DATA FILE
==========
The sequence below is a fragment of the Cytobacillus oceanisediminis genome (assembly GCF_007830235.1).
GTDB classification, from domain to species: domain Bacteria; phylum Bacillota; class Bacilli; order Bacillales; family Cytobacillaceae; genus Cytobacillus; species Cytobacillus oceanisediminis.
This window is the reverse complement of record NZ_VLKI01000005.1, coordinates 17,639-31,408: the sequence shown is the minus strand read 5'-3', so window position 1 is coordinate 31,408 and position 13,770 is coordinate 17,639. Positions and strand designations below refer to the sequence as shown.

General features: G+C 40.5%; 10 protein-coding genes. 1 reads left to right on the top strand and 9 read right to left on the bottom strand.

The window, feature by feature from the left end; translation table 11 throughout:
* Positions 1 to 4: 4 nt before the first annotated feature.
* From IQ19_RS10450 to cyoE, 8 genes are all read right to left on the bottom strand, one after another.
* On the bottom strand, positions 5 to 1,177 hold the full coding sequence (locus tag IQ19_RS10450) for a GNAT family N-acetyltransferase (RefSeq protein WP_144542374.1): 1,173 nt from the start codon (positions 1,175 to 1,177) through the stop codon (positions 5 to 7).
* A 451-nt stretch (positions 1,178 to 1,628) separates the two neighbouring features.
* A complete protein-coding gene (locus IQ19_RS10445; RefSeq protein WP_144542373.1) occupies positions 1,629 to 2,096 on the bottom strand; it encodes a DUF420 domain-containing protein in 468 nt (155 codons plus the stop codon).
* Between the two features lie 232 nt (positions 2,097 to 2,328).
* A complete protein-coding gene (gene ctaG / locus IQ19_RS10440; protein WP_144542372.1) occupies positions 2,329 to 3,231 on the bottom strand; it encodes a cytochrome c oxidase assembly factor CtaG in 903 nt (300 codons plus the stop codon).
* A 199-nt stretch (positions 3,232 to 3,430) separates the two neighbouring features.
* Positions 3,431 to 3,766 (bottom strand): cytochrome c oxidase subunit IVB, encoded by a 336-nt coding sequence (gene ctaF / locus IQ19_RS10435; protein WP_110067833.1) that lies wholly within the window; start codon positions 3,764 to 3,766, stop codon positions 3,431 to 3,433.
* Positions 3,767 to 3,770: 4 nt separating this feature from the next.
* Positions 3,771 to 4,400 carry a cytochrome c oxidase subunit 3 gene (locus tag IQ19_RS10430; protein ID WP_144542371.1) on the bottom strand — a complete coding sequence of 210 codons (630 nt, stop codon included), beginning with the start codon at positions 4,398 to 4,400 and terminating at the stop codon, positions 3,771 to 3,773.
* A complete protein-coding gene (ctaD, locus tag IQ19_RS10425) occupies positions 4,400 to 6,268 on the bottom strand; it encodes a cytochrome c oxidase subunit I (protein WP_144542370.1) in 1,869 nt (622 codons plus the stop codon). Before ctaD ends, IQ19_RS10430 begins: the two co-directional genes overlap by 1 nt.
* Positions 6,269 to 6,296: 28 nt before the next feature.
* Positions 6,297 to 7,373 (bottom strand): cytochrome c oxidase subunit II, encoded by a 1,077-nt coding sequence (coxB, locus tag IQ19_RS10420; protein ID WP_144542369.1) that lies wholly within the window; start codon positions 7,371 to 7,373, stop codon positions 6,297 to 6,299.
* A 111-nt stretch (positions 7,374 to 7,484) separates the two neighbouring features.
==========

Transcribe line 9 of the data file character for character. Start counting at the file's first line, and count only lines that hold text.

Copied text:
* A 451-nt stretch (positions 1,178 to 1,628) separates the two neighbouring features.